Not since television has an innovation had the potential to impact politics greater than the Internet. With more and more Americans getting wired, the ability to reach millions of voters will be a lure which no politician can resist.
Some have begun to call it the Information Revolution. Technological changes brought dramatic new options to Americans living in the 1990s. From the beginning of the decade until the end, new forms of entertainment, commerce, research, work, and communication became commonplace in the United States. The driving force behind much of this change was an innovation popularly known as the Internet.
This website is dedicated to teaching people how to be ethical and efficient users of the Internet. It includes games, activities, lessons, parent guides, posters and other programs that could be used to teach students how to safely and effectively use the Internet.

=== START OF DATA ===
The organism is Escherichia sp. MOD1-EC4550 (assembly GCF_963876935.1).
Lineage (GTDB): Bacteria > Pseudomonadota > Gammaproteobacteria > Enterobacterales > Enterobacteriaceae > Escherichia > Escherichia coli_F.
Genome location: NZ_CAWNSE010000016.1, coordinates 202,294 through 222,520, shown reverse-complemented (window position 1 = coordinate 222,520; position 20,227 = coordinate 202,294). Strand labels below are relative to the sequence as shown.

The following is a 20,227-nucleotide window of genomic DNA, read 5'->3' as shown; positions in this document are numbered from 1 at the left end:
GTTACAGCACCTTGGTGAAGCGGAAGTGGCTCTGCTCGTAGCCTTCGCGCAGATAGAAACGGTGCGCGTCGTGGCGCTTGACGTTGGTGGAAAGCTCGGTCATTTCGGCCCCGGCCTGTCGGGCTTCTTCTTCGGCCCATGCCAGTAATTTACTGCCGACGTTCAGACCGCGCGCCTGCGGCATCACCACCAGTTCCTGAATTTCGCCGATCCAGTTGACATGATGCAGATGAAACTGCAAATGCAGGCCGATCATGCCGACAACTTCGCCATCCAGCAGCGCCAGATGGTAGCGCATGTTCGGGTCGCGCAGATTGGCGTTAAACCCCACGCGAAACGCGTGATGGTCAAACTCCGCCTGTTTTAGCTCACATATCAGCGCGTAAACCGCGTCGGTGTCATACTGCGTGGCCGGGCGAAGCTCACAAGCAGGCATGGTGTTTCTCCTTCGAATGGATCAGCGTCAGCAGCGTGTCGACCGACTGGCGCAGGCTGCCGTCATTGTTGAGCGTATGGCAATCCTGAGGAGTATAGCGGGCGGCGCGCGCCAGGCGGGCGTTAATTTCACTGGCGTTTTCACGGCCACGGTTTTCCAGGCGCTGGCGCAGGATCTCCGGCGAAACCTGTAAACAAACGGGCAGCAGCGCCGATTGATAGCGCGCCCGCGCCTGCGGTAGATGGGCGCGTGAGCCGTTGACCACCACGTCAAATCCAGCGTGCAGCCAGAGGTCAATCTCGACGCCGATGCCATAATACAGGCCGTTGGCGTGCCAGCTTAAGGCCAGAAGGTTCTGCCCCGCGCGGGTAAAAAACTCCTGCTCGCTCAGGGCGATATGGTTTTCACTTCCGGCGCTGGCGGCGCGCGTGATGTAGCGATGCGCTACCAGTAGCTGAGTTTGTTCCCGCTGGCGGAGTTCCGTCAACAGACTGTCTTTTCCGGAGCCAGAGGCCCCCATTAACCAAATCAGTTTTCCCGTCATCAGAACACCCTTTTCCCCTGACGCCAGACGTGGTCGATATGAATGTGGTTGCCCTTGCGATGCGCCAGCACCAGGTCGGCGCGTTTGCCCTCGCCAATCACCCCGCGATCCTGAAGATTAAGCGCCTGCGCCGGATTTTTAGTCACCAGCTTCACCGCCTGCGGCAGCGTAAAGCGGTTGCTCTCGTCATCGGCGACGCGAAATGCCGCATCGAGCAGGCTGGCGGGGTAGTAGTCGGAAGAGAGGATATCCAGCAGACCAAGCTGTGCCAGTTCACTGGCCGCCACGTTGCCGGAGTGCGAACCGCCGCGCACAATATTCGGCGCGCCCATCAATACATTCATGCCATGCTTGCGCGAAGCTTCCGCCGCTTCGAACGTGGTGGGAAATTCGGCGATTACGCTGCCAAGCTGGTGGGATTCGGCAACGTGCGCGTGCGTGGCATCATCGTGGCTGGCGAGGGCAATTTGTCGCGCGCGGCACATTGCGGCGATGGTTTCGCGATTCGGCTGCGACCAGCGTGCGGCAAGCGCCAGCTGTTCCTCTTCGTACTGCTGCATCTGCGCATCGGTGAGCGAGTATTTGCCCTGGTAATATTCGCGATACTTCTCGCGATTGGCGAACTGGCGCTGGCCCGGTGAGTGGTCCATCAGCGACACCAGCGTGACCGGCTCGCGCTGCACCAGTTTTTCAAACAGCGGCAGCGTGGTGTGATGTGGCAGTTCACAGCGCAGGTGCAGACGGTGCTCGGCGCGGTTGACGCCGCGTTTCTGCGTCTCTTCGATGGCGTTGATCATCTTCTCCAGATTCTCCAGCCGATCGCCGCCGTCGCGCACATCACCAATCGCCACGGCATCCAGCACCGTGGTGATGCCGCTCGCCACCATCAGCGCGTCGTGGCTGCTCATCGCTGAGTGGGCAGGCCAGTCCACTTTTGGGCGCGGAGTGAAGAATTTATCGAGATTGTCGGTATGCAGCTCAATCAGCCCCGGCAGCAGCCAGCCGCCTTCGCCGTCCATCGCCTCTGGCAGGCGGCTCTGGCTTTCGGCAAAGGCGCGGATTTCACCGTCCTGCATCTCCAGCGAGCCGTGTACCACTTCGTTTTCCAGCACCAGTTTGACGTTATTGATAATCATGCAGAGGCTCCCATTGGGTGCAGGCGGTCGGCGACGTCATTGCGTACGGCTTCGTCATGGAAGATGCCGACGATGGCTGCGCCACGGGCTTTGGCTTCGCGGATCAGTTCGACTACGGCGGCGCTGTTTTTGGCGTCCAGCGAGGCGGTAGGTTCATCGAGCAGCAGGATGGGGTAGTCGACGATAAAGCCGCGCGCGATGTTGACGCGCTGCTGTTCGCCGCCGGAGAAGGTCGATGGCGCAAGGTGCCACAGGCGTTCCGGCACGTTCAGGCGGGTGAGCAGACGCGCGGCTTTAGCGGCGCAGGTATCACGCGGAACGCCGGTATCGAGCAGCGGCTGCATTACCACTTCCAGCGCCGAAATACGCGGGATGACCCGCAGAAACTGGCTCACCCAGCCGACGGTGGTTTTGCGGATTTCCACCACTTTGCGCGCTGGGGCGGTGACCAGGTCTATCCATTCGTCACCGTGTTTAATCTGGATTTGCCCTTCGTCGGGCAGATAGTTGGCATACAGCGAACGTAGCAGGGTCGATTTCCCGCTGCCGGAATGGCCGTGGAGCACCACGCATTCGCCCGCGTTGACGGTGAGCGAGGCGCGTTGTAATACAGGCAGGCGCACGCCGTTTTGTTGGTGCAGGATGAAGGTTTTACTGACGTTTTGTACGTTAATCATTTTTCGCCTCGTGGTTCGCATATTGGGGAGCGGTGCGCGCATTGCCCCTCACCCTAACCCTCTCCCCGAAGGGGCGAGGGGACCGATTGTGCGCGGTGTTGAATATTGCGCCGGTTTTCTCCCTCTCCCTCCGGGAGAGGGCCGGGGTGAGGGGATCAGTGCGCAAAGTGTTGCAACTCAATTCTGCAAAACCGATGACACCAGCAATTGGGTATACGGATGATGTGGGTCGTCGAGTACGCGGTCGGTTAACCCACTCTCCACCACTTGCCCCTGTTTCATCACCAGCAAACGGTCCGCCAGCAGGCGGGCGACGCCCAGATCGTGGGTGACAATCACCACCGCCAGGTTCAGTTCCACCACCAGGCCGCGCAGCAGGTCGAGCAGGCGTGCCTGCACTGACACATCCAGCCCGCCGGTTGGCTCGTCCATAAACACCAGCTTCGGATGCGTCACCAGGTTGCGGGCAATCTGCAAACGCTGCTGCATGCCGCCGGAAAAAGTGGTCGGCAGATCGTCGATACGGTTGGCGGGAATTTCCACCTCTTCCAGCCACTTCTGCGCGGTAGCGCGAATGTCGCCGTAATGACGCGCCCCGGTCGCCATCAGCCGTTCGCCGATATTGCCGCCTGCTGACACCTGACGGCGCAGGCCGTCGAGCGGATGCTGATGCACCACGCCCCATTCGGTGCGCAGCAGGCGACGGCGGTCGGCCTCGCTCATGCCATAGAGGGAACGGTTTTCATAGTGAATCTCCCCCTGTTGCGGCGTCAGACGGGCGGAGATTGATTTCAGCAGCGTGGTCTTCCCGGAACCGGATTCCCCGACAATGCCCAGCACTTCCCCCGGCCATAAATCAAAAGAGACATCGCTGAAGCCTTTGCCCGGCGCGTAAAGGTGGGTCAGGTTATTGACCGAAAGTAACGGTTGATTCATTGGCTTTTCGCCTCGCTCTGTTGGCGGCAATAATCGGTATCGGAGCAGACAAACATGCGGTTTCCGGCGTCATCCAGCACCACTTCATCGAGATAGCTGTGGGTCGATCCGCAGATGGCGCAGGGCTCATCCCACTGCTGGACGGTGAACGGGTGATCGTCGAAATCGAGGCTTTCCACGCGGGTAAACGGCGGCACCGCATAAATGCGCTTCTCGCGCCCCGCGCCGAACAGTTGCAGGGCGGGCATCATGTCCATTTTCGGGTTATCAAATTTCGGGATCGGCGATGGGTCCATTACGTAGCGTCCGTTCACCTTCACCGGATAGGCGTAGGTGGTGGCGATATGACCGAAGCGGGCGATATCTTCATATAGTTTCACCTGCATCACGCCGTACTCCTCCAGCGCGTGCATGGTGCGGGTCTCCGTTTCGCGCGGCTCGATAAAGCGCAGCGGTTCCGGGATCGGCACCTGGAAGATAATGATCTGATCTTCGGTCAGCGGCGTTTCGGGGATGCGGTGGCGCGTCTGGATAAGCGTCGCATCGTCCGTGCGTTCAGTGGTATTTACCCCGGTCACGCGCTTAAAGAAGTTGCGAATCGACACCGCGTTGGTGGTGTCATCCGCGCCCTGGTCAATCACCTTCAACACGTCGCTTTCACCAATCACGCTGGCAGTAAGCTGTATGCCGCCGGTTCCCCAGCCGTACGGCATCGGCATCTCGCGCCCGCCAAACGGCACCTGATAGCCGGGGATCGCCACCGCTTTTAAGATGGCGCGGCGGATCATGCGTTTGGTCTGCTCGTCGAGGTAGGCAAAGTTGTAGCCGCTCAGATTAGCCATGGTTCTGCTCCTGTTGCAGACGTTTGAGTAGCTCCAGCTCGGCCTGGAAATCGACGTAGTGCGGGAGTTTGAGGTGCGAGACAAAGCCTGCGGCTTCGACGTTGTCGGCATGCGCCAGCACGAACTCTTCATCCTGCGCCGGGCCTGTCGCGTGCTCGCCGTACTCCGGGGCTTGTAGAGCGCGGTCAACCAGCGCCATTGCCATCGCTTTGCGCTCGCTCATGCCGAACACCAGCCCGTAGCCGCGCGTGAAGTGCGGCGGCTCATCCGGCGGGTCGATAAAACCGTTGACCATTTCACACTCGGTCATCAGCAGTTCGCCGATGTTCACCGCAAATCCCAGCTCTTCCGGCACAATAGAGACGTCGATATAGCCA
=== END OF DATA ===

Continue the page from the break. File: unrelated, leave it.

Computer Literacy complete course is available via Canvas. Course description: Students in this course will study computers and their applications (note: this is not a "first" or "beginning" computer course). Student will develop an understanding of concepts and terminology related to computer systems and develop skills and understanding in the use of software. Concepts include an overview of computer systems, system & applications software, networks, the Internet, and societal & ethical issues. Hands-on experience may include intermediate to advanced word processing, spreadsheets, database, graphics, presentation graphics, and web publishing.
Even though many people use the internet daily, not very many know how it works. In this lesson, students will pretend to flow through the internet, all the while learning about connections, URLs, IP Addresses, and the DNS.